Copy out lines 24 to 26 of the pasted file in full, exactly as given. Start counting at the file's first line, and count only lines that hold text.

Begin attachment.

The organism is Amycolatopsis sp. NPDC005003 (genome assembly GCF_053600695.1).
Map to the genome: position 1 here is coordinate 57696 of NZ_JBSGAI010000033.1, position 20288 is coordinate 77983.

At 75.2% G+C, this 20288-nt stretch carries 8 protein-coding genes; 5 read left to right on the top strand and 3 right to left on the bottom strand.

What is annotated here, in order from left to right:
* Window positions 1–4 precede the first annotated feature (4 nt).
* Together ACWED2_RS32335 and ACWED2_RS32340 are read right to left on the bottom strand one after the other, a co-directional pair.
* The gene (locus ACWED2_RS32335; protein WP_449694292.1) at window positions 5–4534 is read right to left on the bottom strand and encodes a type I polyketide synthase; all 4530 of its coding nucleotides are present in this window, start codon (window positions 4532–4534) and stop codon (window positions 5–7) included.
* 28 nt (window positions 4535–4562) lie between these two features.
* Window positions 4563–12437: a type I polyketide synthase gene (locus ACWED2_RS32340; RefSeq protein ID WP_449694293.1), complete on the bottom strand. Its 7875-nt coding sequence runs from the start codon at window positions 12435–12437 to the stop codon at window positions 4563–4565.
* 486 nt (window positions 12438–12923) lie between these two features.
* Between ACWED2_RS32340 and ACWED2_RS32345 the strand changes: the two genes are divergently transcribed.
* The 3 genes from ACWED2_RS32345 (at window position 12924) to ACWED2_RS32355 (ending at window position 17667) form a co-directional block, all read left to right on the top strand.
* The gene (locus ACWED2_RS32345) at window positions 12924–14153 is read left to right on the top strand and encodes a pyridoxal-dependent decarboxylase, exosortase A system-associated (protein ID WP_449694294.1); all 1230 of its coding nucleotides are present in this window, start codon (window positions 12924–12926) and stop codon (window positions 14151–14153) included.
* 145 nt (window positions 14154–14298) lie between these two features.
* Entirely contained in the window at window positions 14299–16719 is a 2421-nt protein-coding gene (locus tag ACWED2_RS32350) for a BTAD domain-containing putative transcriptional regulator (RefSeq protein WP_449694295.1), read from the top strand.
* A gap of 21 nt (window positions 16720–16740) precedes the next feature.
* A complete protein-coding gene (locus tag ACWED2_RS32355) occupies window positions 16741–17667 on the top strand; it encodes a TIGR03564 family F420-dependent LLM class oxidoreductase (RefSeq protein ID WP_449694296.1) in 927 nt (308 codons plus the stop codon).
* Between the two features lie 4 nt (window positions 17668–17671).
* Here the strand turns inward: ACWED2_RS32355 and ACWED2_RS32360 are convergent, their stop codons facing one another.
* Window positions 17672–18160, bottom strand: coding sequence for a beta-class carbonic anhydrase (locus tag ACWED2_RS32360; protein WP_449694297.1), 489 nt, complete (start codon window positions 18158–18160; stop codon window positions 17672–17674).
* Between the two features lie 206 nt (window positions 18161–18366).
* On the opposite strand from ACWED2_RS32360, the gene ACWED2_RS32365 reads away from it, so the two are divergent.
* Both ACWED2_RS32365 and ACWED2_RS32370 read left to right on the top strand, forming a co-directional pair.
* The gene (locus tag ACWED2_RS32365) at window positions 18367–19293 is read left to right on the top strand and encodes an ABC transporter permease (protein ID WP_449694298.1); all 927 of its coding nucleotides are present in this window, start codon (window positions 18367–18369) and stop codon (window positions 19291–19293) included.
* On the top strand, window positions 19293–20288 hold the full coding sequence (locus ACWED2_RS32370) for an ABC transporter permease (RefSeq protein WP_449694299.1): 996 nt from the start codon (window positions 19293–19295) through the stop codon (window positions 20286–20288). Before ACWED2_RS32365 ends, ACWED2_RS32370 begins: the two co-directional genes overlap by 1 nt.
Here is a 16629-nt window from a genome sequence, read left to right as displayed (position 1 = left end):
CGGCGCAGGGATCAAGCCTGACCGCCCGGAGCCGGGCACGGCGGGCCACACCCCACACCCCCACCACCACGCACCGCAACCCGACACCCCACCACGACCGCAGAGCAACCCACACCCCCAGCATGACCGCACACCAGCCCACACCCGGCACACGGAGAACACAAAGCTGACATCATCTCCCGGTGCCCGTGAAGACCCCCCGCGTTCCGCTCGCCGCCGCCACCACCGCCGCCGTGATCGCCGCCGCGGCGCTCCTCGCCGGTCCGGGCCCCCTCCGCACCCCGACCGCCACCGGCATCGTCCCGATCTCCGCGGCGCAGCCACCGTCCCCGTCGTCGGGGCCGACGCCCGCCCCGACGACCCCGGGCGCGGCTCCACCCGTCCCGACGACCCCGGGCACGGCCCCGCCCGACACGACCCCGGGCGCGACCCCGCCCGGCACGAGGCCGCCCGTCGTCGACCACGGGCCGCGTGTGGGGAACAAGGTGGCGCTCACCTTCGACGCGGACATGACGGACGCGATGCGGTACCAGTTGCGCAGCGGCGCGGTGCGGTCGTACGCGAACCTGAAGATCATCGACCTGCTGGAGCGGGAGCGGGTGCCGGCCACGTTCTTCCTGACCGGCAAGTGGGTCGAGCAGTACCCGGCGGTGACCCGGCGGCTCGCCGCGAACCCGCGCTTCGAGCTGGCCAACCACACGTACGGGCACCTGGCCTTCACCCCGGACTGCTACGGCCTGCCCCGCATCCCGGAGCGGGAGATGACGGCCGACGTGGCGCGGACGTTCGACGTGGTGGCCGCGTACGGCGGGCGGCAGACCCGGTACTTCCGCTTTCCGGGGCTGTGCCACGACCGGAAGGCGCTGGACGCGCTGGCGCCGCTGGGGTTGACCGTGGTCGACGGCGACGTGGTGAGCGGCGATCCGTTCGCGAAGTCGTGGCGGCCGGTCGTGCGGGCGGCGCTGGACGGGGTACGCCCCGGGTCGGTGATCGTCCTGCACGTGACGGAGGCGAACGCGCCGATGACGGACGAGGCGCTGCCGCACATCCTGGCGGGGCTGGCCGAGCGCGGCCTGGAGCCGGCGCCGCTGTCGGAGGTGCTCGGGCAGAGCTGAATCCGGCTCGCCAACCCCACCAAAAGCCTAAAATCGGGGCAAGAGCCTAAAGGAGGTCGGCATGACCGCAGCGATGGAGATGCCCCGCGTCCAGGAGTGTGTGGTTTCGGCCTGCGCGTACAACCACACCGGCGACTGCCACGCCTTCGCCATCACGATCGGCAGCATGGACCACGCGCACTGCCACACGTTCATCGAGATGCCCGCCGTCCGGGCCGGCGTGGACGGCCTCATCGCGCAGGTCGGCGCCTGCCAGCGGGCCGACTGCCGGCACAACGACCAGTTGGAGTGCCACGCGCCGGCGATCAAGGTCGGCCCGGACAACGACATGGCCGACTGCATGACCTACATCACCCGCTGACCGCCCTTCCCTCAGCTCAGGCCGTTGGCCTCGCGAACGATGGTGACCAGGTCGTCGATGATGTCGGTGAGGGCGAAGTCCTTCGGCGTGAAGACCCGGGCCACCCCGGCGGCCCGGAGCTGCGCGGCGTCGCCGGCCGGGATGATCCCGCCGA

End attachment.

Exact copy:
* The gene (locus tag ACWED2_RS32365) at window positions 18367–19293 is read left to right on the top strand and encodes an ABC transporter permease (protein ID WP_449694298.1); all 927 of its coding nucleotides are present in this window, start codon (window positions 18367–18369) and stop codon (window positions 19291–19293) included.
* On the top strand, window positions 19293–20288 hold the full coding sequence (locus ACWED2_RS32370) for an ABC transporter permease (RefSeq protein WP_449694299.1): 996 nt from the start codon (window positions 19293–19295) through the stop codon (window positions 20286–20288). Before ACWED2_RS32365 ends, ACWED2_RS32370 begins: the two co-directional genes overlap by 1 nt.
Here is a 16629-nt window from a genome sequence, read left to right as displayed (position 1 = left end):